21 April 2013

A "grasstree"

Found only in Australia, all 28 species of grass trees are perennial, slow-growing plants belonging to the ancient genus Xanthorrhoea. Some species produce aboveground trunks, while others do not. A grass tree’s trunk is a cylinder formed from tightly packed leaf bases... The leaves of grass trees with trunks obtain water and nutrients via aerial roots that pass down through the open core of the trunk to the ground... Bushfires blacken the trunks of grass trees, but don’t kill the plants. Like many species of eucalyptus trees, grass trees possess highly resinous leaves and exist in an intimate relationship with fire, depending on it for their survival. Flowering is stimulated by fire.
Image (of a tree with some carving of the "trunk") credit © Vilis Nams, via The Seeker, Magi Nams and The Soul is Bone.


  1. As they grow incredibly slowly, depending on sub-species, some of them are very old:
    "a five-metre-tall member of the fastest growing Xanthorrhoea may be 200 years old, a member of a more slowly-growing species of equal height may have aged to 600 years".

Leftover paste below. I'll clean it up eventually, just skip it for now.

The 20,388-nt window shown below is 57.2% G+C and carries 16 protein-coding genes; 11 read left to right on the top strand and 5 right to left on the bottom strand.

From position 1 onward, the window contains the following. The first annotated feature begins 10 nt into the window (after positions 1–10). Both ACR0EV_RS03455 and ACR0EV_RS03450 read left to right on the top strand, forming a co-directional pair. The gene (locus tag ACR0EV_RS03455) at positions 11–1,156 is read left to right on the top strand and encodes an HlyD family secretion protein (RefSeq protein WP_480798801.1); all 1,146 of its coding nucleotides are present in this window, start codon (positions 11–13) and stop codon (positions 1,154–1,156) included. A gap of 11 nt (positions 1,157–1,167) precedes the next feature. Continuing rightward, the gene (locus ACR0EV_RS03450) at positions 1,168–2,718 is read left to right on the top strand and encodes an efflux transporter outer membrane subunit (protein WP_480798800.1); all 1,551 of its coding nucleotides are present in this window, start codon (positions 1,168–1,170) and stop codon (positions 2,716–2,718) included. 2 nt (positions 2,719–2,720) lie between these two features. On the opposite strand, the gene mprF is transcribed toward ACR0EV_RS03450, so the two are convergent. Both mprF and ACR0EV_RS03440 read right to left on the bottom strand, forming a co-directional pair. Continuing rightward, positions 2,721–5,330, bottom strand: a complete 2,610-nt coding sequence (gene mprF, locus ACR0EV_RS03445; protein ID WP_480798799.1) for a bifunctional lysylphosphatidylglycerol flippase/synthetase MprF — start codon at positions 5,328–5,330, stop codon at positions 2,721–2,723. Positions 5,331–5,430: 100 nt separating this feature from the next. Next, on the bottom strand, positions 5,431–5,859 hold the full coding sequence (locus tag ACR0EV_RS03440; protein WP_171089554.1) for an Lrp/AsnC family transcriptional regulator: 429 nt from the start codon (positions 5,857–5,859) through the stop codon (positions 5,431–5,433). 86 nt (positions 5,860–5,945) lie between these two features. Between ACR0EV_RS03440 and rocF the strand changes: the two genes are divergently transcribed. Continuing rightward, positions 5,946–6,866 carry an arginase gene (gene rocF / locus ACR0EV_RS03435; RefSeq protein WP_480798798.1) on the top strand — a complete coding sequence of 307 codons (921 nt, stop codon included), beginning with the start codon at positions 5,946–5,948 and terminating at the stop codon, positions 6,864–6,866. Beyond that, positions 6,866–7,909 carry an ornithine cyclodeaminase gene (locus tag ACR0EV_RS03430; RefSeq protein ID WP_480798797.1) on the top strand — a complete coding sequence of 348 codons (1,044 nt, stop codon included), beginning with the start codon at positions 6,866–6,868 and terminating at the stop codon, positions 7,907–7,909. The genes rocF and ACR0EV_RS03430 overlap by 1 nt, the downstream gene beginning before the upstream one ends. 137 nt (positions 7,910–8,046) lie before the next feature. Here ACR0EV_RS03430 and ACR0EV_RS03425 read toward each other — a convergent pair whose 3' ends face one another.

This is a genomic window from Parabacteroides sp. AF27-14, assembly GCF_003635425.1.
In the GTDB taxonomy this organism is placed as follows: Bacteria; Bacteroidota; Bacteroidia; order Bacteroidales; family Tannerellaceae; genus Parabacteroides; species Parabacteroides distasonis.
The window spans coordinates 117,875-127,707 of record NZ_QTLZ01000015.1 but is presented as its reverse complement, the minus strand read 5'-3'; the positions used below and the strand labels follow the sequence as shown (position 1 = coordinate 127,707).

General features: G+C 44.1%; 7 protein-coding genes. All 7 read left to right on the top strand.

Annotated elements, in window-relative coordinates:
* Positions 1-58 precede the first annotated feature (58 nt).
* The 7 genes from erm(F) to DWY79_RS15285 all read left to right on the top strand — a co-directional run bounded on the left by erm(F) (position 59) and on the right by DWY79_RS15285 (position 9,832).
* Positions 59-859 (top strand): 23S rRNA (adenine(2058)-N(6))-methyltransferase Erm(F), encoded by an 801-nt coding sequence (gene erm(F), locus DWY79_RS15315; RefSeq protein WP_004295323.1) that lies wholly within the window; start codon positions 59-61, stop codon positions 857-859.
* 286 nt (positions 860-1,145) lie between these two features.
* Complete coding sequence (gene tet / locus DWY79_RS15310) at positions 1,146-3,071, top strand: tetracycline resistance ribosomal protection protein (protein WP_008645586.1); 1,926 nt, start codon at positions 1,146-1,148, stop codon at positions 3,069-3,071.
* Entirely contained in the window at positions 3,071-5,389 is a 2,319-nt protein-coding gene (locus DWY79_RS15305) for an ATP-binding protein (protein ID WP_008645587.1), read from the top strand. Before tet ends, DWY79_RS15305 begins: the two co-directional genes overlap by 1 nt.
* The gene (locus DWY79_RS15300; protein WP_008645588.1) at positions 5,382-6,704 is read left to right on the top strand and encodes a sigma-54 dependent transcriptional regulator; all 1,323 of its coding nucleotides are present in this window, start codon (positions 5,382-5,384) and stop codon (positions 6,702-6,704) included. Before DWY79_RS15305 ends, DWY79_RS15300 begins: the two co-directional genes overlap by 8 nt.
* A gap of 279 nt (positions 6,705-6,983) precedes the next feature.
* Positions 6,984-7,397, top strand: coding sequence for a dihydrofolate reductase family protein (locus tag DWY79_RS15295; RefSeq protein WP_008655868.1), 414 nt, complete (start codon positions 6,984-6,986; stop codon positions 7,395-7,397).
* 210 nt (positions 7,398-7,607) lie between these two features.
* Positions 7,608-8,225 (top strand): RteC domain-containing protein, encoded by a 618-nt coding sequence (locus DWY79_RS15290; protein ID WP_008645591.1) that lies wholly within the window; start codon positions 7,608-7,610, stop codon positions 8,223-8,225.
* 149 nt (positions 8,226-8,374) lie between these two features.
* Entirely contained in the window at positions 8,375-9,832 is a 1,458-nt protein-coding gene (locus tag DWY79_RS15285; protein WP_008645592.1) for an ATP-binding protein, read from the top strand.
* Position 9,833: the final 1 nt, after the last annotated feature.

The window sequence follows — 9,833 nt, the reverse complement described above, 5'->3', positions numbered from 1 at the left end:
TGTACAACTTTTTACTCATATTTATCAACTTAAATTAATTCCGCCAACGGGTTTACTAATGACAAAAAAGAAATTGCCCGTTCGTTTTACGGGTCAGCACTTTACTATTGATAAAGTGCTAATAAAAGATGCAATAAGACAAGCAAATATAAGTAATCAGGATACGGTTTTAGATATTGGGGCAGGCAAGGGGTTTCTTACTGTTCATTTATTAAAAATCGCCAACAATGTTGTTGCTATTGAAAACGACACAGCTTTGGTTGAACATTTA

The common name, for a while, was "Blackboy", which is now for the most part considered culturally offensive.
    It's a very interesting tree. One of my neighbours grows them: http://www.facebook.com/grasstrees

    1. From your neighbor's page, it appears that "grasstree" is conventionally written as one word. I've revised the title of my post. Tx.

      And I'm surprised that the root system for such a bulky plant can fit into such a small pot. I would have thought that in your semi-arid region the plants would have wider root systems or a deep taproot. Interesting.

    2. Thanks for getting there before me Dr Mieke. I was about to post to say that growing up in WA, we always knew them as "blackboys" - I didn't know that wasn't the name that's used these days!

  2. Thick 'bark' + really really thin leaves = very very little moisture loss through evapotranspiration.

    There are other ways they cope, too: see http://www.environorth.org.au/windows/all/allconserving_moisture.html

    Many Australian trees have very thin leaves. The early (British) landscape artists wanting to paint the Australian landscape had trouble accurately depicting the pattern of light and dark, and their initial paintings resembled English forests. It took some time before they became used to the more open foliage. One of the good early artists who paved the way was John Glover. See http://en.wikipedia.org/wiki/John_Glover_%28artist%29


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